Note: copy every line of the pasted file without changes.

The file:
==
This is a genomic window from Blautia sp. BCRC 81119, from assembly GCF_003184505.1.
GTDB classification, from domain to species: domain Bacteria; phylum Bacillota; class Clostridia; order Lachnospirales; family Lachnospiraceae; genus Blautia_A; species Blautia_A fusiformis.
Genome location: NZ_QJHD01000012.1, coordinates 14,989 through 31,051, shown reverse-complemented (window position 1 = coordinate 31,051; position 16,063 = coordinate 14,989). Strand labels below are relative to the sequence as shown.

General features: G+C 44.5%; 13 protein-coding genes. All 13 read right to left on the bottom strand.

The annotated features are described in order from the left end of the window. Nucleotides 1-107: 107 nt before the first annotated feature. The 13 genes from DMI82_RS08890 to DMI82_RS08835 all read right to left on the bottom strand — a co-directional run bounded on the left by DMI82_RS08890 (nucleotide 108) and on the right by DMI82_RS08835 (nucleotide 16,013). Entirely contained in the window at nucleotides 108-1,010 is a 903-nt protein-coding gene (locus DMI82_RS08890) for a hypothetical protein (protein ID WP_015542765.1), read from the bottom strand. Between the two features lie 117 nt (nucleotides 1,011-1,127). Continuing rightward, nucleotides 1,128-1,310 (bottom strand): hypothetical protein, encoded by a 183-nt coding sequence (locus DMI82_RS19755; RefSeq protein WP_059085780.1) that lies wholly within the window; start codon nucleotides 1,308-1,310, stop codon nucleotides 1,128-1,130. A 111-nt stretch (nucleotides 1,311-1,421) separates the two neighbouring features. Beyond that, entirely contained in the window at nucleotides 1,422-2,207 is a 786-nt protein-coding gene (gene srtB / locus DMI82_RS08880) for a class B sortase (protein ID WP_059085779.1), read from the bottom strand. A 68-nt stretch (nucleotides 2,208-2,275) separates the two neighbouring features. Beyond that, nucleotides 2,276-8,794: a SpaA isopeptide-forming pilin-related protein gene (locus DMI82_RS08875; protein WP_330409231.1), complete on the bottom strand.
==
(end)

This is a genomic window from Blautia sp. BCRC 81119, from assembly GCF_003184505.1.
GTDB classification, from domain to species: domain Bacteria; phylum Bacillota; class Clostridia; order Lachnospirales; family Lachnospiraceae; genus Blautia_A; species Blautia_A fusiformis.
Genome location: NZ_QJHD01000012.1, coordinates 14,989 through 31,051, shown reverse-complemented (window position 1 = coordinate 31,051; position 16,063 = coordinate 14,989). Strand labels below are relative to the sequence as shown.

General features: G+C 44.5%; 13 protein-coding genes. All 13 read right to left on the bottom strand.

The annotated features are described in order from the left end of the window. Nucleotides 1-107: 107 nt before the first annotated feature. The 13 genes from DMI82_RS08890 to DMI82_RS08835 all read right to left on the bottom strand — a co-directional run bounded on the left by DMI82_RS08890 (nucleotide 108) and on the right by DMI82_RS08835 (nucleotide 16,013). Entirely contained in the window at nucleotides 108-1,010 is a 903-nt protein-coding gene (locus DMI82_RS08890) for a hypothetical protein (protein ID WP_015542765.1), read from the bottom strand. Between the two features lie 117 nt (nucleotides 1,011-1,127). Continuing rightward, nucleotides 1,128-1,310 (bottom strand): hypothetical protein, encoded by a 183-nt coding sequence (locus DMI82_RS19755; RefSeq protein WP_059085780.1) that lies wholly within the window; start codon nucleotides 1,308-1,310, stop codon nucleotides 1,128-1,130. A 111-nt stretch (nucleotides 1,311-1,421) separates the two neighbouring features. Beyond that, entirely contained in the window at nucleotides 1,422-2,207 is a 786-nt protein-coding gene (gene srtB / locus DMI82_RS08880) for a class B sortase (protein ID WP_059085779.1), read from the bottom strand. A 68-nt stretch (nucleotides 2,208-2,275) separates the two neighbouring features. Beyond that, nucleotides 2,276-8,794: a SpaA isopeptide-forming pilin-related protein gene (locus DMI82_RS08875; protein WP_330409231.1), complete on the bottom strand.